Cherry blossoms bloom amid tribute to Japan


A yellow ribbon and a note expressing solidarity and sympathy with the earthquake victims in Japan on one of the cherry trees near the Tidal Basin. (By Astrid Riecken/The Washington Post)

There’s something magical when day shifts to night or night to day — those hours of in-betweens — and those are the best times to see the cherry blossoms in Washington. In the dawning or in the gloaming of the day, the tiny, delicate petals glow along the path around the Tidal Basin.

There’s something magical to the blossoms, whatever the hour, and each year they draw thousands to stand beneath them during the annual Cherry Blossom Festival in Washington. This year, the pathway is filled with the regular sights: tourists moved to poetic longings; boughs hanging low, laden with petals; and photographers angling for the perfect view. But something else is there this year: reminders of the gift’s original giver, Japan.

With the tragedy of the earthquake and tsunami still a fresh wound slashed across the north of Japan, the symbolism of the cherry blossoms have added a stark and somber note to the celebrations of spring.

“Here at Cherry Blossoms in DC, National Park Service guides all stress trees were gift from #Japan so remember Japan now. Yes indeed!” wrote CBS News correspondent Dan Raviv on Twitter.

This year’s festival started with a “Stand for Japan” solidarity march on Thursday. Tokyo's ambassador to the United States, Ichiro Fujisaki, attended the event and spoke of the 3/11 disaster, the AFP reports.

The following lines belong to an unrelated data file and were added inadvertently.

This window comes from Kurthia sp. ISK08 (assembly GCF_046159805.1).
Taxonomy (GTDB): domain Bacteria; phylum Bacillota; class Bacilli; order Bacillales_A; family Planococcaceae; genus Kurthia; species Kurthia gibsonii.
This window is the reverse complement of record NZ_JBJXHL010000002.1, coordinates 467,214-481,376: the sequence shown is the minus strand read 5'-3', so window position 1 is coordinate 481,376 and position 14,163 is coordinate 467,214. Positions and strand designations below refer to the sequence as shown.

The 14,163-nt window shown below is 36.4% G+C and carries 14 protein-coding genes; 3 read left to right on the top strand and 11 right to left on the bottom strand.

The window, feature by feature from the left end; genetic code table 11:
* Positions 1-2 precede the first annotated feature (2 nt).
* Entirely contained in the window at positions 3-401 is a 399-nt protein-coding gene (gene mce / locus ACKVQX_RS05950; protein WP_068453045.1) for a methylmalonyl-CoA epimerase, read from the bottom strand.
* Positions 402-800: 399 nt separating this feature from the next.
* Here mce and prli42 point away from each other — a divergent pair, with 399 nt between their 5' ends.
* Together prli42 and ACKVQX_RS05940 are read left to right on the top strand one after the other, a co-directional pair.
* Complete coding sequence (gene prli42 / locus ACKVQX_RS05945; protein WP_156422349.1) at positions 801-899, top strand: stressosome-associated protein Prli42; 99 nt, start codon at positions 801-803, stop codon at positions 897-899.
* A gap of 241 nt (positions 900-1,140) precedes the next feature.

The gift from Japan has not only enriched Washington’s spring celebration, but the trees also stand as a fitting metaphor for the tragedy. “Things are passing; nothing is permanent,” James Ulak said. The senior curator of Japanese art at the Freer Gallery and the Sackler Gallery in Washington, D.C, told NPR that the cherry blossoms have long symbolized the “ephemerality of life” and the “Buddhist notion of transience.”

Even the original gift was marred by that ephermerality of life. Japan originally gave the U.S. 2,000 trees in 1910, but the trees were deemed diseased and destroyed by park services. Two years later, another shipment of 3,000 trees was planted, given by Mayor Yukio Ozaki of Tokyo.

Washington resident Geralyn A. O'Marra wrote on Facebook: “A perfect and peaceful gift from Japan. I'm so glad I get to witness it year after year.”

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